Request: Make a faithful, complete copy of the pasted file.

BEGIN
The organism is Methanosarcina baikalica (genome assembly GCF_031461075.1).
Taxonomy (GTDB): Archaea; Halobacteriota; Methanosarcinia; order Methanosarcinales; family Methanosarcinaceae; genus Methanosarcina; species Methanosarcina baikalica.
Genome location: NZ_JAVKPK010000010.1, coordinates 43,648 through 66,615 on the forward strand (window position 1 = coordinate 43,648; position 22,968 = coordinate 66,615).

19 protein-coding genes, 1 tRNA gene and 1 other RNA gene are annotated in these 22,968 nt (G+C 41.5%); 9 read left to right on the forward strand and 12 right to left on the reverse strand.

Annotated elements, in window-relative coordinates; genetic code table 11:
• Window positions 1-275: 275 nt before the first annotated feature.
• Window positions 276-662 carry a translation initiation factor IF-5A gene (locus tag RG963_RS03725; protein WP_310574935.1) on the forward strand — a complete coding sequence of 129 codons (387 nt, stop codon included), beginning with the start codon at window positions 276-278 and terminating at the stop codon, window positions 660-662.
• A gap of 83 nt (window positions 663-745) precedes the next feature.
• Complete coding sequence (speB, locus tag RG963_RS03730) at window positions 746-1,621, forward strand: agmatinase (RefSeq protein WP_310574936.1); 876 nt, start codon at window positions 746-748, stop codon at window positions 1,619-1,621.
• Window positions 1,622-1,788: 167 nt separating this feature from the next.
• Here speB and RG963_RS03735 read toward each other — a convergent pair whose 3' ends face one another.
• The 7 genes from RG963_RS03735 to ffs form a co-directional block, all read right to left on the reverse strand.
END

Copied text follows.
The organism is Methanosarcina baikalica (genome assembly GCF_031461075.1).
Taxonomy (GTDB): Archaea; Halobacteriota; Methanosarcinia; order Methanosarcinales; family Methanosarcinaceae; genus Methanosarcina; species Methanosarcina baikalica.
Genome location: NZ_JAVKPK010000010.1, coordinates 43,648 through 66,615 on the forward strand (window position 1 = coordinate 43,648; position 22,968 = coordinate 66,615).

19 protein-coding genes, 1 tRNA gene and 1 other RNA gene are annotated in these 22,968 nt (G+C 41.5%); 9 read left to right on the forward strand and 12 right to left on the reverse strand.

Annotated elements, in window-relative coordinates; genetic code table 11:
• Window positions 1-275: 275 nt before the first annotated feature.
• Window positions 276-662 carry a translation initiation factor IF-5A gene (locus tag RG963_RS03725; protein WP_310574935.1) on the forward strand — a complete coding sequence of 129 codons (387 nt, stop codon included), beginning with the start codon at window positions 276-278 and terminating at the stop codon, window positions 660-662.
• A gap of 83 nt (window positions 663-745) precedes the next feature.
• Complete coding sequence (speB, locus tag RG963_RS03730) at window positions 746-1,621, forward strand: agmatinase (RefSeq protein WP_310574936.1); 876 nt, start codon at window positions 746-748, stop codon at window positions 1,619-1,621.
• Window positions 1,622-1,788: 167 nt separating this feature from the next.
• Here speB and RG963_RS03735 read toward each other — a convergent pair whose 3' ends face one another.
• The 7 genes from RG963_RS03735 to ffs form a co-directional block, all read right to left on the reverse strand.